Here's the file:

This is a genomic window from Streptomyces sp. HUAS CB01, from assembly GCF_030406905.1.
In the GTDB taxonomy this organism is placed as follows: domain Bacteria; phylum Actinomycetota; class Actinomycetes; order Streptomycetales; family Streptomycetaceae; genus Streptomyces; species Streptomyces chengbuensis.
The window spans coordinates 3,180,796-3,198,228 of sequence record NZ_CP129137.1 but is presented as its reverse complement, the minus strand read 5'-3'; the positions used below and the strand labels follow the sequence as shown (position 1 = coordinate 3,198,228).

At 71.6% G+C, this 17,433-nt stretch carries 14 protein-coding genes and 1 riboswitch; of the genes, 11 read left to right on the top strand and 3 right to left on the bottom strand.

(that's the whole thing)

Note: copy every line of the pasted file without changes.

This is a genomic window from Streptomyces sp. HUAS CB01, from assembly GCF_030406905.1.
In the GTDB taxonomy this organism is placed as follows: domain Bacteria; phylum Actinomycetota; class Actinomycetes; order Streptomycetales; family Streptomycetaceae; genus Streptomyces; species Streptomyces chengbuensis.
The window spans coordinates 3,180,796-3,198,228 of sequence record NZ_CP129137.1 but is presented as its reverse complement, the minus strand read 5'-3'; the positions used below and the strand labels follow the sequence as shown (position 1 = coordinate 3,198,228).

At 71.6% G+C, this 17,433-nt stretch carries 14 protein-coding genes and 1 riboswitch; of the genes, 11 read left to right on the top strand and 3 right to left on the bottom strand.